South Africa: FIFA accuses South Africa of 2010 World Cup bribery

Cape Town, South Africa (PANA) – FIFA on Wednesday openly accused South Africa of paying a US$10 million bribe to garner votes to host the 2010 World Cup.

The Global football’s governing body is embroiled in the biggest corruption scandal in its history which has seen its former President Sepp Blatter banned.

Court submissions, cited by PANA, have demand damages in terms of US law for various fraudulent acts.

FIFA has claimed that former executive committee member Jack Warner, who is fighting extradition to the United States, helped engineer a US$10 million bribe “in exchange for executive committee votes regarding where the 2010 FIFA World Cup would be hosted”.

Warner allegedly disguised the payment "as support for the benefit of the African Diaspora in the Caribbean region." The funds were allegedly channelled through the financial accounts of FIFA, member associations, and the 2010 FIFA World Cup Local Organising Committee.

South Africa has strongly denied paying a bribe to secure the 2010 World Cup.

South Africa’s official opposition Democratic Alliance (DA) said it will seek an urgent report from South African law enforcement authorities as to the progress of the investigation into SA Football Association (SAFA) President Danny Jordaan, and former SAFA President Molefi Oliphant who were previously implicated in the scandal.

“Given the seriousness of this, we are hopeful that domestic law enforcement will finally act in this regard and provide a progress report on these charges. To date, they have shown little interest in holding the relevant authorities to account that is why we will also be submitting parliamentary questions in pursuance of the full truth in this regard,” said DA MP Solly Malatsi.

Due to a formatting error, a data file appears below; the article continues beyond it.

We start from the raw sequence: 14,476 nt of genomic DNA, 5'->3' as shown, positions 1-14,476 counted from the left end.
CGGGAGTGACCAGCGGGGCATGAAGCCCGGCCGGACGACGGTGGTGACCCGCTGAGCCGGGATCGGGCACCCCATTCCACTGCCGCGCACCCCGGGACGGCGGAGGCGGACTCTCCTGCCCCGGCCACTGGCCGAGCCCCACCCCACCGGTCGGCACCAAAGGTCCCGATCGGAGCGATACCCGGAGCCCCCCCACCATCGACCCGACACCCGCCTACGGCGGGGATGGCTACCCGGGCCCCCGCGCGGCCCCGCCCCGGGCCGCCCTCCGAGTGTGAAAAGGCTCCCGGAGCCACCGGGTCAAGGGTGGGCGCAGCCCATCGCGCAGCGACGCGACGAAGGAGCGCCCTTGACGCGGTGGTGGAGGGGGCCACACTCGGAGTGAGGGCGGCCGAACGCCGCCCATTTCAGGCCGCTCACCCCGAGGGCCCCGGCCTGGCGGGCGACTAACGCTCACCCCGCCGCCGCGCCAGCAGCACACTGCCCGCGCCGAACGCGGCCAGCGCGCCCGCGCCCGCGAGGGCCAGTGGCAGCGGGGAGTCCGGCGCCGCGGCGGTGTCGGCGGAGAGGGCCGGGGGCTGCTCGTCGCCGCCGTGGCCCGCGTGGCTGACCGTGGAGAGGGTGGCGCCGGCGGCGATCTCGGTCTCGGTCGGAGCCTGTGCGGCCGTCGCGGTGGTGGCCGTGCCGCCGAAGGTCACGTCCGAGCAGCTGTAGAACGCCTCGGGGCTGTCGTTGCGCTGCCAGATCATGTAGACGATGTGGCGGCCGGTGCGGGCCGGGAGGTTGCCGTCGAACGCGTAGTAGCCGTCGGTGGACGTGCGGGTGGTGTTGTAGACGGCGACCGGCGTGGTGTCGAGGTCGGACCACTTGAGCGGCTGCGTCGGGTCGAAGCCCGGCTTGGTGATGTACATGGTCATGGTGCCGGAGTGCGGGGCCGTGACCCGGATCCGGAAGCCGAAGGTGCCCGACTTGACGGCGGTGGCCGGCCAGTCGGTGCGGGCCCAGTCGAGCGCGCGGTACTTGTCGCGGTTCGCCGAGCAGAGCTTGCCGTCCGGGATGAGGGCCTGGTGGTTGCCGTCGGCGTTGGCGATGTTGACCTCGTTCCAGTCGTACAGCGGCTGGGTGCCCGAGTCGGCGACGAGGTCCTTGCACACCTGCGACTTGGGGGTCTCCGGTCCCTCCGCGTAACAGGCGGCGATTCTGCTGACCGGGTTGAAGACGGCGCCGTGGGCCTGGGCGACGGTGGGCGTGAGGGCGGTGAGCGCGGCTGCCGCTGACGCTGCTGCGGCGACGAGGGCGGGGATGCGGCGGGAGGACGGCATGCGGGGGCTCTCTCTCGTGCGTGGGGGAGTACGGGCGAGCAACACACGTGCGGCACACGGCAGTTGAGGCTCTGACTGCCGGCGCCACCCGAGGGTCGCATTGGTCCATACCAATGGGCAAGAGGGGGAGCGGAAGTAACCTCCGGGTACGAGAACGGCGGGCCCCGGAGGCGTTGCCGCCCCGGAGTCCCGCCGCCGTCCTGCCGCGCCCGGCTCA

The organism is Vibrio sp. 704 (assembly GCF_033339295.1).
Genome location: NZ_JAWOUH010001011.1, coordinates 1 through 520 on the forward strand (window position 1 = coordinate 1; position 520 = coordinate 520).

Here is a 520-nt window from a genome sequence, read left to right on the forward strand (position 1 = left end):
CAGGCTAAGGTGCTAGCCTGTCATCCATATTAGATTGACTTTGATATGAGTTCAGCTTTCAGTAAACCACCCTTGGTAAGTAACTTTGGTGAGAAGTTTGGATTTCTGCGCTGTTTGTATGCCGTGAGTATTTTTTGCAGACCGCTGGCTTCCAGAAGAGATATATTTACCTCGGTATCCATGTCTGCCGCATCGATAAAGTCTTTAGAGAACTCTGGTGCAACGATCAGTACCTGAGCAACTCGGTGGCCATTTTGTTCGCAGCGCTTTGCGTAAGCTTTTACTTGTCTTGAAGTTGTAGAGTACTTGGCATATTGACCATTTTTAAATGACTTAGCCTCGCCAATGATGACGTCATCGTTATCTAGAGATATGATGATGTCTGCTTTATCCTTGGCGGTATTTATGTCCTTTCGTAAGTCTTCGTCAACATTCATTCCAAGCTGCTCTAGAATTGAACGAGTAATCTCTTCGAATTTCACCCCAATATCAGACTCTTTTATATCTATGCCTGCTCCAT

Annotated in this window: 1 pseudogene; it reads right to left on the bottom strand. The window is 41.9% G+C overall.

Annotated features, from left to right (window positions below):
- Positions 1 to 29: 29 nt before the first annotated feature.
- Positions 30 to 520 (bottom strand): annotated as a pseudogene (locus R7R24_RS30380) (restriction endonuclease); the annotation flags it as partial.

On Monday, FIFA banned three more South African officials in relation to match-fixing scandals prior to the 2010 World Cup.

It confirmed that former South African Football Association (SAFA) CEO Leslie Sedibe, has been banned for five years following a lengthy probe into match-fixing. In addition, he was fined 20,000 Swiss Francs.

FIFA also imposed a two-year ban on SAFA officials Steve Goddard and Adeel Carelse and last year banned former SAFA head of national teams Lindile Kika from all football-related activities for six years.

The probe examined friendly matches South Africa played on the eve of the 2010 World Cup which were fixed by convicted Singaporean match-fixer Wilson Raj Perumal.

FIFA’s member associations last month approved a package of landmark reforms that pave the way for significant improvements on the governance of global football, including a clear separation of commercial and political decision-making, greater scrutiny of senior officials, and commitments to promoting women in football and human rights.

The reforms were supported by 179 of the 207 member associations.
-0- PANA CU/VAO 16March2016

16 march 2016 14:13:32




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